Mumbai: Essar Group, a diversified conglomerate with interests in steel, shipping, power and oil, has expressed interest in partnering with or buying a controlling stake in Gurgaon-based railway infrastructure company Kalindee Rail Nirman Engineers Ltd in an attempt to benefit from the significant expenditure planned by Indian Railways.
Kalindee, which has won orders worth Rs450 crore for railway projects, is looking at various options, including a stake sale, to raise money to execute these projects. It has appointed advisory firm Enam Securities Pvt. Ltd to help it in this process.
Essar Group, which makes more money from selling steel, refining crude, ferrying cargo and producing power, is one of the companies interested in Kalindee, said a person familiar with the development who did not wish to be identified.
R.D. Sharma, Kalindee’s chairman and managing director, did not name any companies but said that his company “is looking at raising capital up to Rs600 crore”.
“We are exploring all options, including issue of preference shares, selling shares to private equity investors and joint ventures,” he said, adding: “Nothing has been finalized.”
The promoters, including Sharma, own 24.7% of the company, and the remainder is held by retail investors and financial institutions. Sharma said the promoters would like the current shareholding pattern to continue.
Sharma, 70, the founder of the company, said that though his company has made profits in the past 32 years, it would still prefer a joint venture to bid for rail infrastructure ventures because of the significant investment required.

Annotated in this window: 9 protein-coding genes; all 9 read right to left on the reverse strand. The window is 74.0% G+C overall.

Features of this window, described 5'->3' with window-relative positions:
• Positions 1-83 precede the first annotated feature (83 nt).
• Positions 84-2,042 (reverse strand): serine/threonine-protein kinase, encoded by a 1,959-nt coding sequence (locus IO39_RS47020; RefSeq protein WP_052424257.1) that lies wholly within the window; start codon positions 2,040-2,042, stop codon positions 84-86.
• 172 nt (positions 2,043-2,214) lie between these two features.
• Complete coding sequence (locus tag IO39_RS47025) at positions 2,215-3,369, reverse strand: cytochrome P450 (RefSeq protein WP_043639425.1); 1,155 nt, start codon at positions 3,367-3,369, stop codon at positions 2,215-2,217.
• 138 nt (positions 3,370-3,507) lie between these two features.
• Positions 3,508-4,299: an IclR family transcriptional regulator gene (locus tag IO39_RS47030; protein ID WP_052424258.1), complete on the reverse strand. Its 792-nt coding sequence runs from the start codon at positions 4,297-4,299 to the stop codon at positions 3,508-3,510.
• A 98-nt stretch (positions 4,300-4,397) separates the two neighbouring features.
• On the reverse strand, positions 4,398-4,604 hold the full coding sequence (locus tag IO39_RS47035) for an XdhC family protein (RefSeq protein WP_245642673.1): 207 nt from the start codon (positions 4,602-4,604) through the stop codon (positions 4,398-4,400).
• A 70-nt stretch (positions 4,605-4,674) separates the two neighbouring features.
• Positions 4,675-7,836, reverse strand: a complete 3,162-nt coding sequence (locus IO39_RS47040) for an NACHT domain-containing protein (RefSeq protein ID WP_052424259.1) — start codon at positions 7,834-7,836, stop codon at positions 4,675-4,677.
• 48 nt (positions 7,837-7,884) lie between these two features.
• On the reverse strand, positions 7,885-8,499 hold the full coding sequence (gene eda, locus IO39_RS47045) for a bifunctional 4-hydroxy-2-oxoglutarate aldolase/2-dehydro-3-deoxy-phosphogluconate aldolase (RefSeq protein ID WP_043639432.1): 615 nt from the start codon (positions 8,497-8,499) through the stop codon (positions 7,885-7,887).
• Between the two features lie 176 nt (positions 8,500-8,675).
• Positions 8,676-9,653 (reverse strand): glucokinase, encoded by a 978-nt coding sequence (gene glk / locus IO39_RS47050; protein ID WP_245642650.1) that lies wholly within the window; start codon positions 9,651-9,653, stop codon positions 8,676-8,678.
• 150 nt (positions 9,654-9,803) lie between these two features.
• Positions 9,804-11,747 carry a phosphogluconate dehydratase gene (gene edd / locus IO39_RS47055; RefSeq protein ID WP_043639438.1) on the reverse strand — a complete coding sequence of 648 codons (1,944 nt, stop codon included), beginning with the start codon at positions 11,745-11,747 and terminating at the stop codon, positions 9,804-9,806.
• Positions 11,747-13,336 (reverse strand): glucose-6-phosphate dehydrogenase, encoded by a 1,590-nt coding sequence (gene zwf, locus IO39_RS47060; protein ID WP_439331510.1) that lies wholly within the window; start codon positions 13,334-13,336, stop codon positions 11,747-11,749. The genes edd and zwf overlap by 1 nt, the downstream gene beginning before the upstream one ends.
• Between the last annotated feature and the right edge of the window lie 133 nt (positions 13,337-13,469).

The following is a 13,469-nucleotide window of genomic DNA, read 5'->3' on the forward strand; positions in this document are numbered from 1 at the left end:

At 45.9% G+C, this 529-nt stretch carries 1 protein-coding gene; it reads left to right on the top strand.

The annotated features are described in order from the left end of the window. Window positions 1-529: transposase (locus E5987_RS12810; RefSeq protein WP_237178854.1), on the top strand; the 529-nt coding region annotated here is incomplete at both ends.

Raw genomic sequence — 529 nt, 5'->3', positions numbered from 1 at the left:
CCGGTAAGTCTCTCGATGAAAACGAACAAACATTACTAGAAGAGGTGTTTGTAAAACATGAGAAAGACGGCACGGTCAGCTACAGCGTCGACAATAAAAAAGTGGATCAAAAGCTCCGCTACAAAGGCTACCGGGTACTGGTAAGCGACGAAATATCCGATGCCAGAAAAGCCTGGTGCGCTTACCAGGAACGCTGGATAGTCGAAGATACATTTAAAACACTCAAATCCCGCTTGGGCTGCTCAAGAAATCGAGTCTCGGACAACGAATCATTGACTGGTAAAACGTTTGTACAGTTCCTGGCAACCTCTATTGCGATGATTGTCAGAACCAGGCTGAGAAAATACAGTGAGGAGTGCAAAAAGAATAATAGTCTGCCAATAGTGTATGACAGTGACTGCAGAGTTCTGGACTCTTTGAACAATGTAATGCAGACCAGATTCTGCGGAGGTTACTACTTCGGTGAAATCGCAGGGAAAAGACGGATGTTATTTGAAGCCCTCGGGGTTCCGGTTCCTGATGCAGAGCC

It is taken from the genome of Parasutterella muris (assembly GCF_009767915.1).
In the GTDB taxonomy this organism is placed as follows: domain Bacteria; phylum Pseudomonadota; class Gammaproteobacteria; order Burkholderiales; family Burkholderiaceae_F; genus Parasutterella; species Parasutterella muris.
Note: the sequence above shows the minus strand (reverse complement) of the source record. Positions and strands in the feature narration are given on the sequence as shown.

“Though there are several companies in track construction or implementation of signalling devices, Kalindee’s strength lies in offering turnkey solutions,” Sharma added.
Its main competitor is the state-run Ircon International Ltd.
A New Delhi-based equity analyst, who tracks the transportation sector, said Kalindee would be the right partner for any big corporate house interested in investing in turnkey solutions for railway projects.
“Kalindee would require more funds to tap the upcoming railway projects. It would also need domestic and international joint venture partners to pre-qualify for various bidding opportunities coming up in India and overseas,” added this analyst who did not want to be identified.
The railways plans to spend Rs2.5 trillion to expand its network and adopt modern technology in the next five years.
“As a group, we look at growth opportunities in sectors that we are in and we do not wish to comment on any specific proposal,” a spokesperson for the Essar Group said in an email response.
S.D. Sharma, Kalindee’s executive director (and R.D. Sharma’s son), said profit margins for companies executing railway infrastructure projects are 20-25%.
“The profitability of such projects will be mainly dependent on the nature, time and geographic area of the contract,” he added. “(But) the price increase in steel and cement will have an adverse impact on the business.”
Railway minister Lalu Prasad, credited with the turnaround of the railways, has proposed to build a 2,700km-long dedicated rail freight network to connect the country’s main business centres—from Ludhiana in Punjab to Dankuni near Kolkata, and from New Delhi to Nhava Sheva near Mumbai.
This corridor will cost Rs28,000 crore and will be built through a partnership with private sector firms.
In April, railway wagon maker Titagarh Wagons Ltd listed its shares at Rs550 on the Bombay Stock Exchange—a premium of Rs10 to the issue price in a volatile market where several firms have deferred their share sales. A unit of General Electric Co., GE Equipment Services Ltd, picked up 15% stake in the Kolkata-based company before its public offer.